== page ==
Thermal Stability of Conjugational Cross-Linked BPs
 The thermal stability of the electrical conductivity of CCL-BPs was tested, since they may be used in elevated temperature environments. The results of the thermal stability experiments are shown in FIG. 8. Resistance variations of both acid treated BP and CCL-BP samples for temperatures ranging from 20 to 150° C. were measured. As shown in FIG. 8a, the electrical resistance of nitric-acid-treated MWCNT-BP increased with the increase of temperature. Previous research indicates that intercalated HNO3 and nitrogen oxide immediately desorbs from CNT surface under thermal annealing at temperature greater than 320° C. This effect was observed at temperatures lower than 100° C., in which electrical resistance increased by up to 100%. In contrast, the CCL-MWCNT-BP showed no change in electrical resistance at temperatures up to 150° C. Thus, the CCL-BP showed the thermal stability after exposure to elevated temperatures.
Mechanical Property Improvement
 The tensile stress-strain curves of the acid-treated and CCL-BP samples are shown in FIG. 9.
 FIG. 9a shows the tensile measurement of CCL-MWCNT-BP samples. The randomly oriented CCL-MWNCT-BP revealed that the average tensile strength was 150 MPa, which was two times stronger than that of the pristine samples. The Young's moduli of the randomly oriented pristine MWNT-BP and CCL-MWCNT-BP were 1.04 GPa and 10.18 GPa, respectively. The average elongation to break of both the randomly oriented and aligned pristine MWCNT-BPs was 20.0%, which was seven times higher than that for the CCL-MWCNT-BP samples. These results indicate an improvement in load transfer and less nanotube slippage after the cross-link reaction. The pristine BPs showed a noticeable plateau in the stress-strain curves and low mechanical properties due to CNT slipping and limited inter-tube interactions and load transfer. Cross-linking of CNTs was an effective approach to effectively eliminate sliding between the CNTs. FIG. 9b shows the tensile properties of the aligned CCL-MWCNT-BPs having improved mechanical and electrical properties. The tensile strength was 220 MPa, two times stronger than the tensile strength of pristine aligned MWCNT films. The Young's moduli of the pristine aligned BP and CCL-MWCNT-BPs were 1.91 GPa and 8.8 GPa, respectively. FIG. 9c shows the tensile properties of SWCNT-BP samples. The tensile strength of the CCL-SWCNT-BP was 65 MPa, which was four times stronger than the tensile strength of the pristine sample. The Young's moduli of the pristine and CCL-SWCNT-BP samples were 2.02 GPa and 8.6 GPa, respectively. The cross-links led to a seven fold increase in Young's modulus and a four fold increase in tensile strength for the CCL-SWNT-BP samples.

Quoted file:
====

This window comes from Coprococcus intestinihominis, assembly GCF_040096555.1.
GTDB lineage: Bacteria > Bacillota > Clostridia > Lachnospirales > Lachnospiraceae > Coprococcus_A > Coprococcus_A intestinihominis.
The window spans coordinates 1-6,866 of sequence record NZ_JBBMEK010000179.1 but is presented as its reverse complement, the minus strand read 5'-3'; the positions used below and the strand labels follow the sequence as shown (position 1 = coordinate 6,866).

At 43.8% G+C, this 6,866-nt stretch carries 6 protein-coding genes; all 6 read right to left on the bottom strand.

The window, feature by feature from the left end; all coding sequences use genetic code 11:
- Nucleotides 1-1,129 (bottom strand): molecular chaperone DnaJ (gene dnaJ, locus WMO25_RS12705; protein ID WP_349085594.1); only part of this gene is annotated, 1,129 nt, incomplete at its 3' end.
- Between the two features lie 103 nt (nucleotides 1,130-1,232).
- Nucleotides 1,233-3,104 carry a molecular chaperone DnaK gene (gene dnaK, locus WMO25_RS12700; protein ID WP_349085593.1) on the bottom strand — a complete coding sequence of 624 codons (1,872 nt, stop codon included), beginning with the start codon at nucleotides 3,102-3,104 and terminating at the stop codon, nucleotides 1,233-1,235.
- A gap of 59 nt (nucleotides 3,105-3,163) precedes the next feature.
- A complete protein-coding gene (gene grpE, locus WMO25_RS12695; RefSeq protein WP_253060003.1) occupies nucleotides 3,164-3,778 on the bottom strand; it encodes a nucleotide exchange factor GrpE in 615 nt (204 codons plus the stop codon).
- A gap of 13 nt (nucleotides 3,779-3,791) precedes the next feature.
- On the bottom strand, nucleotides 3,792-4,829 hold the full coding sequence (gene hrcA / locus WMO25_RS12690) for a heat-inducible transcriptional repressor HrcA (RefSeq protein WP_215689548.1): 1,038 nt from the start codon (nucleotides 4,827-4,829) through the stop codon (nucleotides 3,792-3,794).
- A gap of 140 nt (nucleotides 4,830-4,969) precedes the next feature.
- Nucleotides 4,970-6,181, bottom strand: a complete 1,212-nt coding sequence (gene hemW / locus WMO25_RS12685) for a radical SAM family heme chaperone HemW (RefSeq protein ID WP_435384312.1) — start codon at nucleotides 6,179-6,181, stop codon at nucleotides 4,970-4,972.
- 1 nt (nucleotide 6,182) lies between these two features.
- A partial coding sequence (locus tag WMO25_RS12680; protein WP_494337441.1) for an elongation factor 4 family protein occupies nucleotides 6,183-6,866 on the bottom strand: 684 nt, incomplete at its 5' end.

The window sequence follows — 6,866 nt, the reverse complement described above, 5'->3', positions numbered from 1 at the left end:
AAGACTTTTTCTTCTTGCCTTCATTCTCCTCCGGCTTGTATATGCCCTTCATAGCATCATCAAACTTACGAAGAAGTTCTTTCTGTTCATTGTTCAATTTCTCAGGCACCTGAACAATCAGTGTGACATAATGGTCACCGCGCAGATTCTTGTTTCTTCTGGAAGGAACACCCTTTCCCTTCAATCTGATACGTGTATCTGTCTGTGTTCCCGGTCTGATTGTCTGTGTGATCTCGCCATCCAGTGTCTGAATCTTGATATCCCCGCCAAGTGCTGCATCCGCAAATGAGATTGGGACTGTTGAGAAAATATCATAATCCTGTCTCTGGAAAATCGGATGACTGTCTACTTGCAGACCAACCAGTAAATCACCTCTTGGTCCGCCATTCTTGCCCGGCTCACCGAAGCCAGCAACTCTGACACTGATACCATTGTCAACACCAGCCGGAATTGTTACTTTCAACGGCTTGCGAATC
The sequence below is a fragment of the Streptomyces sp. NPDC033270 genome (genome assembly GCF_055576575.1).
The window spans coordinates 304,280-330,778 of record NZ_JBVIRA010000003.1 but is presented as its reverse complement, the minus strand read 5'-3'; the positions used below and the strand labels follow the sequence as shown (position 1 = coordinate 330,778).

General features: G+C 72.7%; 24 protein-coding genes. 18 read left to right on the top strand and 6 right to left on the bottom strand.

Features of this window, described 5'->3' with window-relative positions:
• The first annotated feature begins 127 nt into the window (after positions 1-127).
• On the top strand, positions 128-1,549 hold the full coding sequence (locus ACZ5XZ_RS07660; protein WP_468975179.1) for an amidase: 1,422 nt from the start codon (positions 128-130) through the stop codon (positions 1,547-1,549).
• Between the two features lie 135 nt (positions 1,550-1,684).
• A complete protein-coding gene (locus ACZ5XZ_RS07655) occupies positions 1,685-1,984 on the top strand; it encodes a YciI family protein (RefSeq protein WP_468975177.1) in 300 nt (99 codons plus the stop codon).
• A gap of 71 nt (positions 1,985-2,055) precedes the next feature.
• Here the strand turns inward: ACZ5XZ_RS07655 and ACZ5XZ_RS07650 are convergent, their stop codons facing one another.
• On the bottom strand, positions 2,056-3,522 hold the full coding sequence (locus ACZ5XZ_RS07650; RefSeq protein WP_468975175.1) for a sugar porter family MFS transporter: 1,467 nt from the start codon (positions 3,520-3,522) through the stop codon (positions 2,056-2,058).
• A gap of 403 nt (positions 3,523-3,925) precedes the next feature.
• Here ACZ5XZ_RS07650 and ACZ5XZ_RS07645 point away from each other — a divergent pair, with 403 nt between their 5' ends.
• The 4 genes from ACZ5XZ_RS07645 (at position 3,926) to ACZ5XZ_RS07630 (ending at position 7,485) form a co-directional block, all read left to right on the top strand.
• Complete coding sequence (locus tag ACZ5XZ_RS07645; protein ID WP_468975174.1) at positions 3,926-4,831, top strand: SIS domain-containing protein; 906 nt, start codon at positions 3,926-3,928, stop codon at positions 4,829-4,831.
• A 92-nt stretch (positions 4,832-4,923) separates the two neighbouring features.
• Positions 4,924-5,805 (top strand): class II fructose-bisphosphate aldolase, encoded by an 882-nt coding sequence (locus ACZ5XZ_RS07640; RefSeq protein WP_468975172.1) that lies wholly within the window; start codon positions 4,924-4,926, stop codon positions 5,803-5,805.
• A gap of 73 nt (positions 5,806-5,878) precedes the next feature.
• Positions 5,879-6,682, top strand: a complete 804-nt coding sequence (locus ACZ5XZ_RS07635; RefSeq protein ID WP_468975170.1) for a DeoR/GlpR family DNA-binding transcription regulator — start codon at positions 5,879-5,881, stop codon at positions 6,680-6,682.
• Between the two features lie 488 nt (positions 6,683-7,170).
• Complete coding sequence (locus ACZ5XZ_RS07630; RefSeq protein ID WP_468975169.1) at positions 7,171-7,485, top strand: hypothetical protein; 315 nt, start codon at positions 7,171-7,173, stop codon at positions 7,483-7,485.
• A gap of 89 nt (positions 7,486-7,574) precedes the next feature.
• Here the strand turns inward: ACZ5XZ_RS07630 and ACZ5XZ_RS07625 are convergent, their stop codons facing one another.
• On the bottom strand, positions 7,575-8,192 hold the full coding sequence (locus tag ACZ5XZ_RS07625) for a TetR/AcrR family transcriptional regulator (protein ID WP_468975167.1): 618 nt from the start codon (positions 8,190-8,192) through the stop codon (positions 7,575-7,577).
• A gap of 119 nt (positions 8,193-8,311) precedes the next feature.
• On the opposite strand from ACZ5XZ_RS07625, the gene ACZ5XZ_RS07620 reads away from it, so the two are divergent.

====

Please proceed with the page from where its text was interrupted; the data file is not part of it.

Modifications and variations of the methods and devices described herein will be obvious to those skilled in the art from the foregoing detailed description. Such modifications and variations are intended to come within the scope of the appended claims.
Patent applications by Ben Wang, Tallahassee, FL US
Patent applications by Chun Zhang, Tallahassee, FL US
Patent applications by Zhiyong Liang, Tallahassee, FL US
Patent applications by FLORIDA STATE UNIVERSITY RESEARCH FOUNDATION